Instead, there needs to be regular self-awareness, acknowledgement of the wider cultural space, and a deconstruction of its own story.

That way, it becomes less about selling plastic bricks, and more about letting you in on the joke too. A personal connection is established, and you don’t feel like you’re being advertised too.

And thus, Lego transcends simply becoming another product to being a smart, well-written movie with hundreds of self-referential humor and Easter Eggs.


What we see now is a rise in subtle selling. Rarely will companies just advertise a product claiming how great it is. Instead, we are in the age of connectivity and experience.

The Lego Movies aren’t about selling a product, they sell an experience. They sell stories, characters, and soundtracks to complement their “Awesome” image.

But again, it is a product.

That said, the filmmakers have done a great job at creating an engaging world and original self-aware characters to better entice the viewer.

Compare this to something like The Emoji Movie, where there is no acknowledgement of the absurdity of the products, and they simply directly sell the apps which feature in the film – unsurprisingly it didn’t go down well.

But now we’re at The Lego Movie 2. Although there was great talent behind it, it hasn’t been quite as well received as the first one.

This is a bit odd, because I felt like there was more social commentary in the sequel than the original – especially given the Warner Bros. backdrop of the DCEU.

It’s not bad … but it hasn’t been as much of a crowd-pleaser as the first one.


So, the character of Rex Dangervest (itself a gritty mature caricature of Chris Pratt’s characters from Guardians of the Galaxy and Jurassic World). It turns out that he is a version of the innocent, super fun Emmet from the first movie.

Emmet has to choose whether to become “grittier” or retain his childlike wonder and imagination.

With Warner Bros’ revising of the DC Extended Universe – going from neck-snapping Supermen to a kid with powers in Shazam – the Lego Movie 2 feels like a response to their prior fixation with grittiness.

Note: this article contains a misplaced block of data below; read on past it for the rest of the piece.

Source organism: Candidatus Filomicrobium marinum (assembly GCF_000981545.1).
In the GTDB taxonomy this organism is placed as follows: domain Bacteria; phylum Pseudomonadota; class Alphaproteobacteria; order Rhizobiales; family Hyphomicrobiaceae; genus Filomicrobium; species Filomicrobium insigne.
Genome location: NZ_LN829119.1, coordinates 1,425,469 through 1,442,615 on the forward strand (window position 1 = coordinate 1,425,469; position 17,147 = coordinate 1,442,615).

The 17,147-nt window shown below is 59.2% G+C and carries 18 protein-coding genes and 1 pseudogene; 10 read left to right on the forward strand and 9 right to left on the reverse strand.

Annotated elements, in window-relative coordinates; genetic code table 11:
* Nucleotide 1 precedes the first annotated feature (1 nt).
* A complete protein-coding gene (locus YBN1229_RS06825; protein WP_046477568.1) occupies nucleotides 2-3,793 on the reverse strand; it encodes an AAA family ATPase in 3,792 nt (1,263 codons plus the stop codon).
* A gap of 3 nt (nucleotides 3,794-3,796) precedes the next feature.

Warner Bros. even poked fun at the gritty reboots of their own Aquaman movie. Nothing wins an audience over like incorporating self-awareness into your plastic block narrative.

Even Lego Batman is less Christian Bale and “more of a Keaton guy” – I’m the same if I’m honest.

But ultimately The Lego Movie 2 reaffirms that it’s OK to hold on to that childlike imagination … with Lego of course.

This ultimately felt like a clever response to that more than anything purely Lego-related, but for the target demographic … being a kid’s movie … quite a lot of this most likely went over their heads.

I mean, how may ten-year-olds will have even seen the Dark Knight Trilogy?

No, this was more of a self-aware adult movie with kid stuff in it – sort of like how Toy Story 3 got more of an emotional response out of the parents.

This sequel just felt like more of the same – good, but not different.

Lego Movie: Rotten Tomatoes score – the second one isn’t bad, but it’s less ground-breaking than the first one.

Not only have we been exposed to metahumor in the Lego Movies previously, but in so many other genres as well. Rick and Morty, Deadpool, Family Guy, The Simpsons, Disenchantment – IT’S EVERYWHERE.

I think that postmodern satire is in danger of becoming mundane. It’s not dead, but there’s always that danger that pop-culture will move on.

It’s no longer just enough to dissect a genre anymore, there needs to be more substance to it.

With The Lego Movie 2 being a musical, I fear the substance that was there was just drowned out with all the self-aware songs.

It’s good, but it could have been better.


I’m definitely fascinated with where we go with all this self-aware culture. I personally believe it peaked in 2017 with Rick and Morty and Deadpool being at the height of their popularity.

There was a cynical edge to everything but there needed to be something more offered.

But I am optimistic. Spider-Man: Into the Spider-Verse just won best animated picture and offered a meta-commentary with an original gripping story as well – a thrilling combination of modern Spider-man storytelling and post-modern edge.

I think that’s what companies need to start realising – make fun of yourself sure; but offer something new as well. Even with The Lego Movie, one of the greatest self-aware pieces of media out there, it’s now five years old and could struggle to keep up its momentum – as anything might.

As for selling a product about plastic building blocks, these movies will forever rank highly in terms as case studies in advertising.

If you enjoyed this, please feel free to comment, follow, retweet, etc. I’m always open to thoughts and opinions – whether you agree with me or not.

Until next time …